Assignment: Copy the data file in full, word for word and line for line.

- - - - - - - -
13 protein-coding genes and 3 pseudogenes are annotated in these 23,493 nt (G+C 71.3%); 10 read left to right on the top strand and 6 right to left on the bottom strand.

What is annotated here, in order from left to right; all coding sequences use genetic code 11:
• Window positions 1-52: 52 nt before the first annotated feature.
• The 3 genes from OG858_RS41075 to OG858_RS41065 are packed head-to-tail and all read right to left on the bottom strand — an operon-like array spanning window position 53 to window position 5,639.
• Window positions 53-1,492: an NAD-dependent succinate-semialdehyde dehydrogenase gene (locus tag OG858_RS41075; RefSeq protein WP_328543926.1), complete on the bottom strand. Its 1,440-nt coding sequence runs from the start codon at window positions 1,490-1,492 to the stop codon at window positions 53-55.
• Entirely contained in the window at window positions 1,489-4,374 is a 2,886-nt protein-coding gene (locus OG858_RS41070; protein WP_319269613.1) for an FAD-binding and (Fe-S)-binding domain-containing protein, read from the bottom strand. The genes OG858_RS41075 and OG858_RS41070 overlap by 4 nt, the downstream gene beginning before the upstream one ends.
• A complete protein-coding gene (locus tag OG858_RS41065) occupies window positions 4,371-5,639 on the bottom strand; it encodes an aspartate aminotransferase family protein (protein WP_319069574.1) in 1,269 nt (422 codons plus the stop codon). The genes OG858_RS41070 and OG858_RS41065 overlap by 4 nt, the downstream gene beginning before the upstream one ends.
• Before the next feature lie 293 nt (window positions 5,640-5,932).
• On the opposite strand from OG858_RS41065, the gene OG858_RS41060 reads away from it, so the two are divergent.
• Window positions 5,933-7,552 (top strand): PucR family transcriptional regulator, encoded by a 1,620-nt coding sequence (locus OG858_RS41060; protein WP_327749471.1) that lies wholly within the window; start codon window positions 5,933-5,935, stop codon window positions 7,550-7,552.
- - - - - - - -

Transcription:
13 protein-coding genes and 3 pseudogenes are annotated in these 23,493 nt (G+C 71.3%); 10 read left to right on the top strand and 6 right to left on the bottom strand.

What is annotated here, in order from left to right; all coding sequences use genetic code 11:
• Window positions 1-52: 52 nt before the first annotated feature.
• The 3 genes from OG858_RS41075 to OG858_RS41065 are packed head-to-tail and all read right to left on the bottom strand — an operon-like array spanning window position 53 to window position 5,639.
• Window positions 53-1,492: an NAD-dependent succinate-semialdehyde dehydrogenase gene (locus tag OG858_RS41075; RefSeq protein WP_328543926.1), complete on the bottom strand. Its 1,440-nt coding sequence runs from the start codon at window positions 1,490-1,492 to the stop codon at window positions 53-55.
• Entirely contained in the window at window positions 1,489-4,374 is a 2,886-nt protein-coding gene (locus OG858_RS41070; protein WP_319269613.1) for an FAD-binding and (Fe-S)-binding domain-containing protein, read from the bottom strand. The genes OG858_RS41075 and OG858_RS41070 overlap by 4 nt, the downstream gene beginning before the upstream one ends.
• A complete protein-coding gene (locus tag OG858_RS41065) occupies window positions 4,371-5,639 on the bottom strand; it encodes an aspartate aminotransferase family protein (protein WP_319069574.1) in 1,269 nt (422 codons plus the stop codon). The genes OG858_RS41070 and OG858_RS41065 overlap by 4 nt, the downstream gene beginning before the upstream one ends.
• Before the next feature lie 293 nt (window positions 5,640-5,932).
• On the opposite strand from OG858_RS41065, the gene OG858_RS41060 reads away from it, so the two are divergent.
• Window positions 5,933-7,552 (top strand): PucR family transcriptional regulator, encoded by a 1,620-nt coding sequence (locus OG858_RS41060; protein WP_327749471.1) that lies wholly within the window; start codon window positions 5,933-5,935, stop codon window positions 7,550-7,552.